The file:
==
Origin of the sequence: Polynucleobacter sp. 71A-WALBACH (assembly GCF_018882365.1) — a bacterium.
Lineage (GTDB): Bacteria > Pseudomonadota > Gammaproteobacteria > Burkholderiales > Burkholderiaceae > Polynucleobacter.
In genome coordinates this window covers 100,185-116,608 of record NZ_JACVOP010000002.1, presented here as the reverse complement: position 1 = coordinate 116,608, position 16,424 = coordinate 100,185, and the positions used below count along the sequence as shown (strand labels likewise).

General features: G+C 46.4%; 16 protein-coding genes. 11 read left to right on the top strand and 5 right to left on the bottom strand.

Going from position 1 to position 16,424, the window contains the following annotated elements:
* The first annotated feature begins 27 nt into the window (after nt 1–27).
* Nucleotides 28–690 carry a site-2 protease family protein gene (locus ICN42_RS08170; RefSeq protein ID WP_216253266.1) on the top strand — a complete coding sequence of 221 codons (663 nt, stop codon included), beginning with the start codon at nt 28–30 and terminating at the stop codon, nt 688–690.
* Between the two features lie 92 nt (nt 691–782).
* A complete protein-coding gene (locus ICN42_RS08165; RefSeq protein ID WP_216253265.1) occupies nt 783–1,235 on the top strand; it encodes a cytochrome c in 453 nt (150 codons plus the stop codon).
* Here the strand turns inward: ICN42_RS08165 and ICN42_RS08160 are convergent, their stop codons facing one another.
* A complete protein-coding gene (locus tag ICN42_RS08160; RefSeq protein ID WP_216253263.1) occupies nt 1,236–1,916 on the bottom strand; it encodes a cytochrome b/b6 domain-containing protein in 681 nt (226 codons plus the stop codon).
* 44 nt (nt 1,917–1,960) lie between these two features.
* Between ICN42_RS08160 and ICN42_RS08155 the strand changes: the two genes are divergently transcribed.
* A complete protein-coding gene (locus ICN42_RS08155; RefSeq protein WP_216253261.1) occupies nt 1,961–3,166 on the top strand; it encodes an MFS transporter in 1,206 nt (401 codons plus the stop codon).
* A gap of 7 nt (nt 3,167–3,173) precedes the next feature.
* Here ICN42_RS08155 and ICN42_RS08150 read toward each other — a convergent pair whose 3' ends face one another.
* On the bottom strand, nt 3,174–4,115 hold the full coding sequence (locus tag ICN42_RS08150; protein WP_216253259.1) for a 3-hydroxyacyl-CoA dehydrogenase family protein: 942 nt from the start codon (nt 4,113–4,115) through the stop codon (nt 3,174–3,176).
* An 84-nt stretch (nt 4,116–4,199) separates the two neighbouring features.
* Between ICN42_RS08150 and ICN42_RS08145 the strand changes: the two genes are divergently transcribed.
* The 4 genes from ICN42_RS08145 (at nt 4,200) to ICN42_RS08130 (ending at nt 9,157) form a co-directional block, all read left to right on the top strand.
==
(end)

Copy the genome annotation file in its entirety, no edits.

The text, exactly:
Origin of the sequence: Polynucleobacter sp. 71A-WALBACH (assembly GCF_018882365.1) — a bacterium.
Lineage (GTDB): Bacteria > Pseudomonadota > Gammaproteobacteria > Burkholderiales > Burkholderiaceae > Polynucleobacter.
In genome coordinates this window covers 100,185-116,608 of record NZ_JACVOP010000002.1, presented here as the reverse complement: position 1 = coordinate 116,608, position 16,424 = coordinate 100,185, and the positions used below count along the sequence as shown (strand labels likewise).

General features: G+C 46.4%; 16 protein-coding genes. 11 read left to right on the top strand and 5 right to left on the bottom strand.

Going from position 1 to position 16,424, the window contains the following annotated elements:
* The first annotated feature begins 27 nt into the window (after nt 1–27).
* Nucleotides 28–690 carry a site-2 protease family protein gene (locus ICN42_RS08170; RefSeq protein ID WP_216253266.1) on the top strand — a complete coding sequence of 221 codons (663 nt, stop codon included), beginning with the start codon at nt 28–30 and terminating at the stop codon, nt 688–690.
* Between the two features lie 92 nt (nt 691–782).
* A complete protein-coding gene (locus ICN42_RS08165; RefSeq protein ID WP_216253265.1) occupies nt 783–1,235 on the top strand; it encodes a cytochrome c in 453 nt (150 codons plus the stop codon).
* Here the strand turns inward: ICN42_RS08165 and ICN42_RS08160 are convergent, their stop codons facing one another.
* A complete protein-coding gene (locus tag ICN42_RS08160; RefSeq protein ID WP_216253263.1) occupies nt 1,236–1,916 on the bottom strand; it encodes a cytochrome b/b6 domain-containing protein in 681 nt (226 codons plus the stop codon).
* 44 nt (nt 1,917–1,960) lie between these two features.
* Between ICN42_RS08160 and ICN42_RS08155 the strand changes: the two genes are divergently transcribed.
* A complete protein-coding gene (locus ICN42_RS08155; RefSeq protein WP_216253261.1) occupies nt 1,961–3,166 on the top strand; it encodes an MFS transporter in 1,206 nt (401 codons plus the stop codon).
* A gap of 7 nt (nt 3,167–3,173) precedes the next feature.
* Here ICN42_RS08155 and ICN42_RS08150 read toward each other — a convergent pair whose 3' ends face one another.
* On the bottom strand, nt 3,174–4,115 hold the full coding sequence (locus tag ICN42_RS08150; protein WP_216253259.1) for a 3-hydroxyacyl-CoA dehydrogenase family protein: 942 nt from the start codon (nt 4,113–4,115) through the stop codon (nt 3,174–3,176).
* An 84-nt stretch (nt 4,116–4,199) separates the two neighbouring features.
* Between ICN42_RS08150 and ICN42_RS08145 the strand changes: the two genes are divergently transcribed.
* The 4 genes from ICN42_RS08145 (at nt 4,200) to ICN42_RS08130 (ending at nt 9,157) form a co-directional block, all read left to right on the top strand.